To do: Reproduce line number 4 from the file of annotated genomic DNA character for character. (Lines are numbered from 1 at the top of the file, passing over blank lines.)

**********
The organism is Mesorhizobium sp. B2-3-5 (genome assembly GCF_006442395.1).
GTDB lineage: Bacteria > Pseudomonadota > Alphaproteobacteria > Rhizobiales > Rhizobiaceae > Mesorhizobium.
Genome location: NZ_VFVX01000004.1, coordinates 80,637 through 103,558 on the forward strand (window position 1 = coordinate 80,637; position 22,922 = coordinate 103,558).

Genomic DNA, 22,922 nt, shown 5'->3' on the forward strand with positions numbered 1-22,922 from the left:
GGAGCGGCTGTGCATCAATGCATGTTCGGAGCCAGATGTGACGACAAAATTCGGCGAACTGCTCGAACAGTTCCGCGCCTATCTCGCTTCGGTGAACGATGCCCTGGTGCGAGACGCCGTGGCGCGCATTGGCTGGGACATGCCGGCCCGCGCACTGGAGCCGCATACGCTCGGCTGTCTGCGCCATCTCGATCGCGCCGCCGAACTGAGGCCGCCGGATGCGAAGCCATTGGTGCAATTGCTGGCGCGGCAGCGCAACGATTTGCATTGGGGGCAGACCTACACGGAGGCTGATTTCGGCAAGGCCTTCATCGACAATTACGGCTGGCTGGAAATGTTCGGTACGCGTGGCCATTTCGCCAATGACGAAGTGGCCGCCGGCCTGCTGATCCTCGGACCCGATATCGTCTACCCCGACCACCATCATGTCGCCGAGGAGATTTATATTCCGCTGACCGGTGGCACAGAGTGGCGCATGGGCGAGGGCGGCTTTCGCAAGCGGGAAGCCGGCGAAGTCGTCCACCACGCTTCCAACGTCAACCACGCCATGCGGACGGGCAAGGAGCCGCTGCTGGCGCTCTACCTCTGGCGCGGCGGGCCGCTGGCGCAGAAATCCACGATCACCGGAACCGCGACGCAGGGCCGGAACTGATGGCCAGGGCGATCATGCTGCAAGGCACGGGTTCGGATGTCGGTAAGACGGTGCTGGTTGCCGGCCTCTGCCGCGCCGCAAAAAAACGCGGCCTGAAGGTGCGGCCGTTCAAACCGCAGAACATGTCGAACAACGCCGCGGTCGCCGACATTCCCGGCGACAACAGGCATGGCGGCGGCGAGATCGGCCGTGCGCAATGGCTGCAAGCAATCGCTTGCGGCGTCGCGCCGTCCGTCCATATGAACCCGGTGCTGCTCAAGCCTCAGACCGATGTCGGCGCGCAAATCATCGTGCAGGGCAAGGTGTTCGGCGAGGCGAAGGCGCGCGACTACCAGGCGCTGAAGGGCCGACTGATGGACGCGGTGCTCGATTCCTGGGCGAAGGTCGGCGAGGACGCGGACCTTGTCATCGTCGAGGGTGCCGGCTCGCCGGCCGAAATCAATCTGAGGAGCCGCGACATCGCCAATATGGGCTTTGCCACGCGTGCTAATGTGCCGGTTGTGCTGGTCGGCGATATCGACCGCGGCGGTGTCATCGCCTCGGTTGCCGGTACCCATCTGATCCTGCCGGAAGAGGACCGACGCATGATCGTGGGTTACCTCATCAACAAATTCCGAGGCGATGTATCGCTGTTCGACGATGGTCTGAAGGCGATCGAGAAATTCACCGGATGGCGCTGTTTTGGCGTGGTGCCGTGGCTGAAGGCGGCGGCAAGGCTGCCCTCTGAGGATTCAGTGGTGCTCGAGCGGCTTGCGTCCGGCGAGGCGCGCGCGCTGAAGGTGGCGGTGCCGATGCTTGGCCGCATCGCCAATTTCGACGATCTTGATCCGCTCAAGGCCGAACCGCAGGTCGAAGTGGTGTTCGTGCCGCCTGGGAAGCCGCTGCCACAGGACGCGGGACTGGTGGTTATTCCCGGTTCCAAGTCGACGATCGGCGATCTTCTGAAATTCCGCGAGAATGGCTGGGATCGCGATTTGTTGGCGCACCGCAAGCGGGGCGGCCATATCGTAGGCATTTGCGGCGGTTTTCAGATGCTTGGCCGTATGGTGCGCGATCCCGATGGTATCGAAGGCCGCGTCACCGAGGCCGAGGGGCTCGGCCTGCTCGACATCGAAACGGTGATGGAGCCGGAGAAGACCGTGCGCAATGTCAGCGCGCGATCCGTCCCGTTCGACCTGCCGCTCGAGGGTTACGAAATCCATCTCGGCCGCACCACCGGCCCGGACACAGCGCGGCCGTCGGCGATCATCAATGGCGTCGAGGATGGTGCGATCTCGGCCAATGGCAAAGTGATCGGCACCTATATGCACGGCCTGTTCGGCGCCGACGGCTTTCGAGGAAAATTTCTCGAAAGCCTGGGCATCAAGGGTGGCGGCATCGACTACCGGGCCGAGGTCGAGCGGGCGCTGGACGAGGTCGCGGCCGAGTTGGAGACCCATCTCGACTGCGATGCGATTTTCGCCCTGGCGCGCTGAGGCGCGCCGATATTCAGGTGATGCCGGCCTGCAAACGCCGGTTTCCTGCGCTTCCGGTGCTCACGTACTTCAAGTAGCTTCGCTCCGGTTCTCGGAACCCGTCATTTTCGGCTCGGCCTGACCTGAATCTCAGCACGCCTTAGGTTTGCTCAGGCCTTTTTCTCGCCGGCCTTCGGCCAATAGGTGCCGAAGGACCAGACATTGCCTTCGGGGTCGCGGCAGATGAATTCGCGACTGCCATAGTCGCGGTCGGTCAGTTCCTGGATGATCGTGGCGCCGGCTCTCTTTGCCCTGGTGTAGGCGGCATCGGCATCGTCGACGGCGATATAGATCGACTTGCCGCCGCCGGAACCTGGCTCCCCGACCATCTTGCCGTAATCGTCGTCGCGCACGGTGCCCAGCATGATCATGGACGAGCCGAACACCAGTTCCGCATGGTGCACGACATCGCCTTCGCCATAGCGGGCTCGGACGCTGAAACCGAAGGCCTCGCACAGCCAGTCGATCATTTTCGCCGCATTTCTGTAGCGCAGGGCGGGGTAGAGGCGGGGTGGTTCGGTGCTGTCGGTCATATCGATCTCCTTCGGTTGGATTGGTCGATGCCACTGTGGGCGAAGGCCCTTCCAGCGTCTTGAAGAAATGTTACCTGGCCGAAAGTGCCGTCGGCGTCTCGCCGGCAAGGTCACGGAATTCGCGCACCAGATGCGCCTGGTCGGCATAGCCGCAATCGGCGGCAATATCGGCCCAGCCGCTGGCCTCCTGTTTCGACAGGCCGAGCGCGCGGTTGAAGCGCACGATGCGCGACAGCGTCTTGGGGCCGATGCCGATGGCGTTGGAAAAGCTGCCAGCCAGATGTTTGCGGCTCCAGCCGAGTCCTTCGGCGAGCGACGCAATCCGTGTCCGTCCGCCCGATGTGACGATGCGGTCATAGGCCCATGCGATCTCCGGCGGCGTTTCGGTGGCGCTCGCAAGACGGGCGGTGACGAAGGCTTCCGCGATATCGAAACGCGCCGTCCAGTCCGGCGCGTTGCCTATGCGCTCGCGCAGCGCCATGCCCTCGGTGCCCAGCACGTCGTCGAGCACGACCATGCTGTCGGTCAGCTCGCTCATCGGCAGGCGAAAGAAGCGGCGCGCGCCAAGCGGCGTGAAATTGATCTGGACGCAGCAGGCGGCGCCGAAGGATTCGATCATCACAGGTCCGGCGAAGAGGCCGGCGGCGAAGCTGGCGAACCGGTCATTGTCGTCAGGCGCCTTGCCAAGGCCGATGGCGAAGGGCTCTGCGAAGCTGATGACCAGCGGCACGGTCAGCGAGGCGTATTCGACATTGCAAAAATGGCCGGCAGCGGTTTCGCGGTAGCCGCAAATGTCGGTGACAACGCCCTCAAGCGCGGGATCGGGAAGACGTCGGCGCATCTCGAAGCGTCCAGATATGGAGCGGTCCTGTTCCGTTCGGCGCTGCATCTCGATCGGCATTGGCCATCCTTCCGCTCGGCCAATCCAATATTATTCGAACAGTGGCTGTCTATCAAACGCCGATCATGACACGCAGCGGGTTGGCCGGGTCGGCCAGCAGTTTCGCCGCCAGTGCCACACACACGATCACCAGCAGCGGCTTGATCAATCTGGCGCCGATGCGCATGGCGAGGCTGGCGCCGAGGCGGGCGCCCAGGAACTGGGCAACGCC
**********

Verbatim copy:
Genomic DNA, 22,922 nt, shown 5'->3' on the forward strand with positions numbered 1-22,922 from the left: